Mark McMahon takes a look back at Pompey’s defeat at the hands of Stevenage and assesses the talking points.
Square pegs in round holes
It was a tactical switch that promoted celebratory scenes at Carlisle,
Less than a month later, it stuck out like a sore thumb for the visit to Stevenage.
Paul Cook’s decision to turn to a 3-5-2 formation from his favoured 4-3-2-1 at the Lamex Stadium initially came as something of a surprise.
But with in-form duo Kal Naismith and Kyle Bennett both injured for Saturday’s game, you sensed it was a decision forced upon him.
On paper, the like-for-like options to replace the attacking duo were Gary Roberts and Jamal Lowe.
Both, individually, are talented players in their own right.
But through no fault of their own, hardly in peak form at present.
Instead, Cook opted to draft the ring-rusty Tom Davies into his defence, while he also offered the ever-so-patient Noel Hunt the chance to impress upfront alongside Eoin Doyle.
In hindsight, it was a decision that backfired.
No-one could accuse those sent out to do a job of not fighting for the cause. The effort and commitment from all was there.
It’s just that the system didn’t work – on this occasion.
Square pegs in round holes sprung to mind, with players often forced into areas no-one was comfortable with.
No doubt, it was a system rehearsed time and again in training prior to kick-off.
But, in truth, the execution of the plan failed.
To their credit, Stevenage took full advantage and were worthy winners in the end.
They were the better side on the day, but you can’t help feel the Blues made life easy for them.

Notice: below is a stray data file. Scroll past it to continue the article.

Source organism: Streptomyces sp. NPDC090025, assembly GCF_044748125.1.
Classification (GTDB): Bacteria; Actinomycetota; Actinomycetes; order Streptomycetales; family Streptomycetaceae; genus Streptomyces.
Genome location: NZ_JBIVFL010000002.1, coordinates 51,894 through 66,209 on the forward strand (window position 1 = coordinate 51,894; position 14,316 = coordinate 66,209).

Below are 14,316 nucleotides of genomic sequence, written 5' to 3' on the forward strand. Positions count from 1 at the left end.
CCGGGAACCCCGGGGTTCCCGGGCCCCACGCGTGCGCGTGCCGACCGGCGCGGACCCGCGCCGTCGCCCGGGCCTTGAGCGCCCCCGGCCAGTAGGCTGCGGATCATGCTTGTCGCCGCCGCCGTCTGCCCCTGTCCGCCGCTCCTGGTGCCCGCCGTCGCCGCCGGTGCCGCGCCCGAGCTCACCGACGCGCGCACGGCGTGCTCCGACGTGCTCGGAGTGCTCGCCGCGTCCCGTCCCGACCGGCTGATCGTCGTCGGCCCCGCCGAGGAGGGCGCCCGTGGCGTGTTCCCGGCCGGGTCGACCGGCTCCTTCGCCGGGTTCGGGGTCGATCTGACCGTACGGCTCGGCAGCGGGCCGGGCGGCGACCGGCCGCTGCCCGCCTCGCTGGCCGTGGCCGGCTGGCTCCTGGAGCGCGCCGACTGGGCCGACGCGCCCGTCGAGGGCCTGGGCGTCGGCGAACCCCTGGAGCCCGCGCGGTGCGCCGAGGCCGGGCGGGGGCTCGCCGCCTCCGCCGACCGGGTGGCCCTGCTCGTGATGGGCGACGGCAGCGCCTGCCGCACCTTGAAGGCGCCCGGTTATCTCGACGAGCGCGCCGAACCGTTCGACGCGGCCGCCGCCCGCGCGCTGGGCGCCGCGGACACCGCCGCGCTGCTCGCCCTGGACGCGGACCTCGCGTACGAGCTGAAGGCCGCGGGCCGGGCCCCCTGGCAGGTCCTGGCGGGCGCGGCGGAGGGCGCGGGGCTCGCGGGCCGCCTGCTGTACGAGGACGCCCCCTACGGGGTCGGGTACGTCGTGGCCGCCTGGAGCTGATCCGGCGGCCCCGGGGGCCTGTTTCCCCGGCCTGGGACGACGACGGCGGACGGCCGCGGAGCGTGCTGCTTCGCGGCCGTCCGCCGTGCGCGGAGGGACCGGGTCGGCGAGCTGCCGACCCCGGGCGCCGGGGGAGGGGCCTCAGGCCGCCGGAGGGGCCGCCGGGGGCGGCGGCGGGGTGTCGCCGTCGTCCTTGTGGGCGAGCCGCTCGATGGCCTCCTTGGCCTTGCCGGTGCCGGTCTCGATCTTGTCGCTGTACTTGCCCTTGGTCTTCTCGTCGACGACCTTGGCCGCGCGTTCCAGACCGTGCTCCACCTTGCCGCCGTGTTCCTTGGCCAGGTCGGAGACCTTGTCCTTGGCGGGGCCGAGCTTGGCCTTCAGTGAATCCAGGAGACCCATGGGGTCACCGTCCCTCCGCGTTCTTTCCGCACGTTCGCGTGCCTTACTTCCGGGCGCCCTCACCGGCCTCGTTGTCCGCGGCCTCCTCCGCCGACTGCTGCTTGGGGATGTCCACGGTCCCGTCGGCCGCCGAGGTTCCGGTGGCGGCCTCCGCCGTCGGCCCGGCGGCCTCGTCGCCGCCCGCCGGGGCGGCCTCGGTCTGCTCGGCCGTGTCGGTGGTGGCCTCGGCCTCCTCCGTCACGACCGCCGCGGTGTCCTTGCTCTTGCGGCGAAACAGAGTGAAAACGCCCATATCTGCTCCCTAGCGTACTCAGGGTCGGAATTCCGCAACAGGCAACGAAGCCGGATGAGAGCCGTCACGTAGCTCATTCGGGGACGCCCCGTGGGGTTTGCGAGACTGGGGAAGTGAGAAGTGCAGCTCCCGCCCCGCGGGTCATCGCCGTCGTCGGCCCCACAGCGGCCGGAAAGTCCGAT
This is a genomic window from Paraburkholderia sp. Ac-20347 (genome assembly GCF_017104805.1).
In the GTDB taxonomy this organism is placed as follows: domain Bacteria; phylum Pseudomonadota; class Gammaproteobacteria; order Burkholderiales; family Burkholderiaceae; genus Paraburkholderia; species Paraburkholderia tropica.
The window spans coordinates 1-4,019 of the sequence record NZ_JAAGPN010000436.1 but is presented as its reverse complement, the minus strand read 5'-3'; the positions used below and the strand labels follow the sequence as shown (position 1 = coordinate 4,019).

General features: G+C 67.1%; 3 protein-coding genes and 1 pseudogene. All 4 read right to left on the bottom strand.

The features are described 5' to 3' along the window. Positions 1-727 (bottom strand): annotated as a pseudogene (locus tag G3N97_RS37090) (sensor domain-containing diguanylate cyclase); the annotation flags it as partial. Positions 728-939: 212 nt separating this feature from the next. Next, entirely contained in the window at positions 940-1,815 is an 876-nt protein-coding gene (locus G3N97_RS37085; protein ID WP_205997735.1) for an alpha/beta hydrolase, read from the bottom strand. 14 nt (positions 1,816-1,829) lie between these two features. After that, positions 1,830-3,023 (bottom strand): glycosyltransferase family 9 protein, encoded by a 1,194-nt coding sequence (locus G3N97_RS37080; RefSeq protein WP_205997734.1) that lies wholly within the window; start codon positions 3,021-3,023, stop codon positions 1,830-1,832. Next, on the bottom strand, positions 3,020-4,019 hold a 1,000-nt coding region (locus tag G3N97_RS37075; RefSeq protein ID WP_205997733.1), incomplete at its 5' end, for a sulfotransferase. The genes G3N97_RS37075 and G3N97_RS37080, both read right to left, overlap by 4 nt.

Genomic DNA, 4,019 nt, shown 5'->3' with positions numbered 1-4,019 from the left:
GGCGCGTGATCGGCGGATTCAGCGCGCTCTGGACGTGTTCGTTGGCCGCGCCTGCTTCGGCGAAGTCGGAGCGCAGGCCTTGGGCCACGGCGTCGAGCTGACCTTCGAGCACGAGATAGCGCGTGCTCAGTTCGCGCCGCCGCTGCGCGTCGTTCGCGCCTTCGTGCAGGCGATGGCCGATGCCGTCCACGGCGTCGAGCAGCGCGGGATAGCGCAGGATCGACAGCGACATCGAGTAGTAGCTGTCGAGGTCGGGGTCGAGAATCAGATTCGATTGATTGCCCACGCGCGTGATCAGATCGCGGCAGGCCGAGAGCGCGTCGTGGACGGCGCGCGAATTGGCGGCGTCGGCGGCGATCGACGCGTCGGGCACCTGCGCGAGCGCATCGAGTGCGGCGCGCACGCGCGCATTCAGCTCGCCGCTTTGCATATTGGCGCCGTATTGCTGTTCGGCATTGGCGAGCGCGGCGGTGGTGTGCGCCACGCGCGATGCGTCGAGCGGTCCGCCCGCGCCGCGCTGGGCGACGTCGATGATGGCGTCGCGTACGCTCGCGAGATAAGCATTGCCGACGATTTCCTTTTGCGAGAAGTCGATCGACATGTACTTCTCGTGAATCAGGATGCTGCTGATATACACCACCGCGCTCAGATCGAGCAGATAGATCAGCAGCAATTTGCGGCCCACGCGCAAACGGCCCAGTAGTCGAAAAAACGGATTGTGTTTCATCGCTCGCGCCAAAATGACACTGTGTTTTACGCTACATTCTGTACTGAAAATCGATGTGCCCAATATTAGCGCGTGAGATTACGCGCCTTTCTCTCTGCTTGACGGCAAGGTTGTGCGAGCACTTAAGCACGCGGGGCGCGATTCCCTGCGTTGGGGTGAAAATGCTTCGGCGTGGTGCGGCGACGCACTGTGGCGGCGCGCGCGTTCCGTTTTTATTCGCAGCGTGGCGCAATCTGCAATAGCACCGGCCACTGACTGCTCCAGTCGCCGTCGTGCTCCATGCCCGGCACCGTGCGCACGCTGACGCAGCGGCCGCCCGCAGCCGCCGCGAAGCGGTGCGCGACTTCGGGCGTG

Substitutions when game had gone
It shouldn’t be forgotten that Pompey hit the bar twice in the first half at the Lamex.
Both Gareth Evans and Carl Baker were denied by the woodwork.
Meanwhile, who will ever forget Conor Chaplin’s missed penalty right at the death?
Such examples suggest that perhaps the defeat wasn’t as bad as the scoreline suggests.
And you’d be right.
However, with the Blues 2-0 down at the break and then three behind 41 seconds after the restart, could there have been a change in personnel, if not tactics, earlier?
Both Gary Roberts and Nicke Kabamba were introduced into the action just after the hour mark.
By that stage, though, the chances of a Pompey comeback were very remote.
They were also straight swaps for Baker and Noel Hunt, meaning faith was kept in the 3-5-2 system that allowed the hosts to profit so much.
Chaplin was then given a run out with 17 minutes remaining, replacing Eoin Doyle.
But was that just a decision to give the Irishman, who made little impact, a breather, and give his replacement some much-needed game time?
The three substitutions made were all personnel you’d expect to be made when chasing the game.
But could they have been made a lot earlier?
Special talent pays the penalty
When it comes off, the Panenka is a joy to witness.
The cheekiest of penalties with the sole purpose of inflicting maximum embarrassment on the unsuspecting goalkeeper.
When it fails to go to plan, however, be prepared for the ridicule that’s sure to come.
Conor Chaplin will have been the butt of some Stevenage jokes when his attempted Panenka – a chipped effort from the penalty spot that goes straight down the middle – dropped right into the arms of wise old head Chris Day.
But you have to applaud the youngster for attempting the most audacious of efforts – even if it did make him look a bit foolish.
Such moments make him the special talent that he is.
And without those tricks up his sleeve he’d be just another average young player trying to make his name in a tough environment.
And we all know Chaplin’s not average!